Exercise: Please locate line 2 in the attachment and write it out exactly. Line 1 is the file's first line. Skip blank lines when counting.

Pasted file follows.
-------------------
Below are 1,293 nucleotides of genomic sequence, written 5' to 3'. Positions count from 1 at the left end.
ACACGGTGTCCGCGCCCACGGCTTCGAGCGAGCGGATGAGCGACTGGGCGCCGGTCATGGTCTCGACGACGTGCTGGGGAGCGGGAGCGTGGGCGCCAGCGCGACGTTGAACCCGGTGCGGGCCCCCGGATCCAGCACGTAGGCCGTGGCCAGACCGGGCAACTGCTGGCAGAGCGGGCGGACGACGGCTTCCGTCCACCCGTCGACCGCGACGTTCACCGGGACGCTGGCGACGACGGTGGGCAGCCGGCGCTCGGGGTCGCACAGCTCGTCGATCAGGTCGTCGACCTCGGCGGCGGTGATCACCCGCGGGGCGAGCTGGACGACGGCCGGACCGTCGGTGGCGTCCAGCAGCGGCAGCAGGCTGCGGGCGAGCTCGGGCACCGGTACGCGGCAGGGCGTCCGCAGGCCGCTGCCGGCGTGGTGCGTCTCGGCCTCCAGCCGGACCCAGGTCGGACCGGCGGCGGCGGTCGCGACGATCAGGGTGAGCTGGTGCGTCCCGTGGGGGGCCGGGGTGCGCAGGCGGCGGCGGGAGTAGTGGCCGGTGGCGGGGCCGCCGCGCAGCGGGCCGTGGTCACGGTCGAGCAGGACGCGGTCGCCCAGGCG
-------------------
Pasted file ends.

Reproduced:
ACACGGTGTCCGCGCCCACGGCTTCGAGCGAGCGGATGAGCGACTGGGCGCCGGTCATGGTCTCGACGACGTGCTGGGGAGCGGGAGCGTGGGCGCCAGCGCGACGTTGAACCCGGTGCGGGCCCCCGGATCCAGCACGTAGGCCGTGGCCAGACCGGGCAACTGCTGGCAGAGCGGGCGGACGACGGCTTCCGTCCACCCGTCGACCGCGACGTTCACCGGGACGCTGGCGACGACGGTGGGCAGCCGGCGCTCGGGGTCGCACAGCTCGTCGATCAGGTCGTCGACCTCGGCGGCGGTGATCACCCGCGGGGCGAGCTGGACGACGGCCGGACCGTCGGTGGCGTCCAGCAGCGGCAGCAGGCTGCGGGCGAGCTCGGGCACCGGTACGCGGCAGGGCGTCCGCAGGCCGCTGCCGGCGTGGTGCGTCTCGGCCTCCAGCCGGACCCAGGTCGGACCGGCGGCGGCGGTCGCGACGATCAGGGTGAGCTGGTGCGTCCCGTGGGGGGCCGGGGTGCGCAGGCGGCGGCGGGAGTAGTGGCCGGTGGCGGGGCCGCCGCGCAGCGGGCCGTGGTCACGGTCGAGCAGGACGCGGTCGCCCAGGCG